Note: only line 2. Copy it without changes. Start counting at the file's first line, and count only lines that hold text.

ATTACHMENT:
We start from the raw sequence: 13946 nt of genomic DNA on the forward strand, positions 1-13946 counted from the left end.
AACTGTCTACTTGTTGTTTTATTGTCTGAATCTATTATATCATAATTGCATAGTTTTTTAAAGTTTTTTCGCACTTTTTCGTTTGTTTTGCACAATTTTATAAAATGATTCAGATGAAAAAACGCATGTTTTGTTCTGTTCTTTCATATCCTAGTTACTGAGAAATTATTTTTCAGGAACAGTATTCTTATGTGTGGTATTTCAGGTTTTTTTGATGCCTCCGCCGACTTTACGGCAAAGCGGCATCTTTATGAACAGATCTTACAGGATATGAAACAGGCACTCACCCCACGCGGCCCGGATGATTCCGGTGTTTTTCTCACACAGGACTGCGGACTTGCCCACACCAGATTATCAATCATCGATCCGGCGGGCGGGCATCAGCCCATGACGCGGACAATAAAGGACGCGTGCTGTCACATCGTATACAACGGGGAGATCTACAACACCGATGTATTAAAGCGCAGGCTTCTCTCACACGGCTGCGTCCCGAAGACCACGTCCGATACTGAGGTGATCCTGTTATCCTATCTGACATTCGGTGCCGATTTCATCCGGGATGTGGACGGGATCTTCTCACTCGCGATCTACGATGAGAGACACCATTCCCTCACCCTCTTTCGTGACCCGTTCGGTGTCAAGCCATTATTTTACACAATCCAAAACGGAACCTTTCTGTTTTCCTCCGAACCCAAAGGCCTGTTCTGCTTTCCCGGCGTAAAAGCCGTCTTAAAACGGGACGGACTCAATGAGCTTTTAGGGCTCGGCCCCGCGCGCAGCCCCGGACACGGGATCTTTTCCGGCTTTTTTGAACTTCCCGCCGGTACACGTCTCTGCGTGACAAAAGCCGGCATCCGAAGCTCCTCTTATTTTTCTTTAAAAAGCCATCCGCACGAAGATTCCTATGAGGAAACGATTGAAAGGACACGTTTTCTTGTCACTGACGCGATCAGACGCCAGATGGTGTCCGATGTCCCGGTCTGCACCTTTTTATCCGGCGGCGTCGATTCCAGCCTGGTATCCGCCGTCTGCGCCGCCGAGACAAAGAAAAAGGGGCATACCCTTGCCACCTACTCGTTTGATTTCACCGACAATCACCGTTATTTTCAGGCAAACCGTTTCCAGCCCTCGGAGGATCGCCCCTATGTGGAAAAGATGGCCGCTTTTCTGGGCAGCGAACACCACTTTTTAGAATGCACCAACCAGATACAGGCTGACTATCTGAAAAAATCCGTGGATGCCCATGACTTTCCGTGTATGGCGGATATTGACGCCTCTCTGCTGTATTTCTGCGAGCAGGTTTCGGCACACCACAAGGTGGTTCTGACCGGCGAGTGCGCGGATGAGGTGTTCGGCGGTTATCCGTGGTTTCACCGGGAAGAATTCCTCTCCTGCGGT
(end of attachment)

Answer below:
AACTGTCTACTTGTTGTTTTATTGTCTGAATCTATTATATCATAATTGCATAGTTTTTTAAAGTTTTTTCGCACTTTTTCGTTTGTTTTGCACAATTTTATAAAATGATTCAGATGAAAAAACGCATGTTTTGTTCTGTTCTTTCATATCCTAGTTACTGAGAAATTATTTTTCAGGAACAGTATTCTTATGTGTGGTATTTCAGGTTTTTTTGATGCCTCCGCCGACTTTACGGCAAAGCGGCATCTTTATGAACAGATCTTACAGGATATGAAACAGGCACTCACCCCACGCGGCCCGGATGATTCCGGTGTTTTTCTCACACAGGACTGCGGACTTGCCCACACCAGATTATCAATCATCGATCCGGCGGGCGGGCATCAGCCCATGACGCGGACAATAAAGGACGCGTGCTGTCACATCGTATACAACGGGGAGATCTACAACACCGATGTATTAAAGCGCAGGCTTCTCTCACACGGCTGCGTCCCGAAGACCACGTCCGATACTGAGGTGATCCTGTTATCCTATCTGACATTCGGTGCCGATTTCATCCGGGATGTGGACGGGATCTTCTCACTCGCGATCTACGATGAGAGACACCATTCCCTCACCCTCTTTCGTGACCCGTTCGGTGTCAAGCCATTATTTTACACAATCCAAAACGGAACCTTTCTGTTTTCCTCCGAACCCAAAGGCCTGTTCTGCTTTCCCGGCGTAAAAGCCGTCTTAAAACGGGACGGACTCAATGAGCTTTTAGGGCTCGGCCCCGCGCGCAGCCCCGGACACGGGATCTTTTCCGGCTTTTTTGAACTTCCCGCCGGTACACGTCTCTGCGTGACAAAAGCCGGCATCCGAAGCTCCTCTTATTTTTCTTTAAAAAGCCATCCGCACGAAGATTCCTATGAGGAAACGATTGAAAGGACACGTTTTCTTGTCACTGACGCGATCAGACGCCAGATGGTGTCCGATGTCCCGGTCTGCACCTTTTTATCCGGCGGCGTCGATTCCAGCCTGGTATCCGCCGTCTGCGCCGCCGAGACAAAGAAAAAGGGGCATACCCTTGCCACCTACTCGTTTGATTTCACCGACAATCACCGTTATTTTCAGGCAAACCGTTTCCAGCCCTCGGAGGATCGCCCCTATGTGGAAAAGATGGCCGCTTTTCTGGGCAGCGAACACCACTTTTTAGAATGCACCAACCAGATACAGGCTGACTATCTGAAAAAATCCGTGGATGCCCATGACTTTCCGTGTATGGCGGATATTGACGCCTCTCTGCTGTATTTCTGCGAGCAGGTTTCGGCACACCACAAGGTGGTTCTGACCGGCGAGTGCGCGGATGAGGTGTTCGGCGGTTATCCGTGGTTTCACCGGGAAGAATTCCTCTCCTGCGGT